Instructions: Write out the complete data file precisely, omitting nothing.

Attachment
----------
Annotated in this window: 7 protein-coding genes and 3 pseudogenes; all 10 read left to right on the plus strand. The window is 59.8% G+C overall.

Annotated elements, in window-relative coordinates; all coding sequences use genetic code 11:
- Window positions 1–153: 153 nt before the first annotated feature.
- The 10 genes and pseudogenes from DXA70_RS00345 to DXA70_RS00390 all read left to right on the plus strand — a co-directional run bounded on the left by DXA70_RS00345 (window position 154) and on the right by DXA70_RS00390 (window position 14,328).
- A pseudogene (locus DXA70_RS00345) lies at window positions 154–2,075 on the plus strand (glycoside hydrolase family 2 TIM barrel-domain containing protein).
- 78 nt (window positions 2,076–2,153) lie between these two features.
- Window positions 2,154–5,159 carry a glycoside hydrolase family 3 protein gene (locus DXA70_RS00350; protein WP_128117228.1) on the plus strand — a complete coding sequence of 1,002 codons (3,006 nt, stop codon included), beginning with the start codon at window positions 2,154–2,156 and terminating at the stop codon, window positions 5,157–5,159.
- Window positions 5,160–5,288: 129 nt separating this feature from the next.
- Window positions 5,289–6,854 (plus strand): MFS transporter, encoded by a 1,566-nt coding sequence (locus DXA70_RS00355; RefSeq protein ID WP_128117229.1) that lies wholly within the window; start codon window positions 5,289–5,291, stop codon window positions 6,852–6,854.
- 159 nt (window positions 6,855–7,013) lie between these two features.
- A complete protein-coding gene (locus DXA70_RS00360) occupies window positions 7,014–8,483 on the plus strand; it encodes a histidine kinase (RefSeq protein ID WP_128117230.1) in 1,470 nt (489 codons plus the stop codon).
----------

Annotated in this window: 7 protein-coding genes and 3 pseudogenes; all 10 read left to right on the plus strand. The window is 59.8% G+C overall.

Annotated elements, in window-relative coordinates; all coding sequences use genetic code 11:
- Window positions 1–153: 153 nt before the first annotated feature.
- The 10 genes and pseudogenes from DXA70_RS00345 to DXA70_RS00390 all read left to right on the plus strand — a co-directional run bounded on the left by DXA70_RS00345 (window position 154) and on the right by DXA70_RS00390 (window position 14,328).
- A pseudogene (locus DXA70_RS00345) lies at window positions 154–2,075 on the plus strand (glycoside hydrolase family 2 TIM barrel-domain containing protein).
- 78 nt (window positions 2,076–2,153) lie between these two features.
- Window positions 2,154–5,159 carry a glycoside hydrolase family 3 protein gene (locus DXA70_RS00350; protein WP_128117228.1) on the plus strand — a complete coding sequence of 1,002 codons (3,006 nt, stop codon included), beginning with the start codon at window positions 2,154–2,156 and terminating at the stop codon, window positions 5,157–5,159.
- Window positions 5,160–5,288: 129 nt separating this feature from the next.
- Window positions 5,289–6,854 (plus strand): MFS transporter, encoded by a 1,566-nt coding sequence (locus DXA70_RS00355; RefSeq protein ID WP_128117229.1) that lies wholly within the window; start codon window positions 5,289–5,291, stop codon window positions 6,852–6,854.
- 159 nt (window positions 6,855–7,013) lie between these two features.
- A complete protein-coding gene (locus DXA70_RS00360) occupies window positions 7,014–8,483 on the plus strand; it encodes a histidine kinase (RefSeq protein ID WP_128117230.1) in 1,470 nt (489 codons plus the stop codon).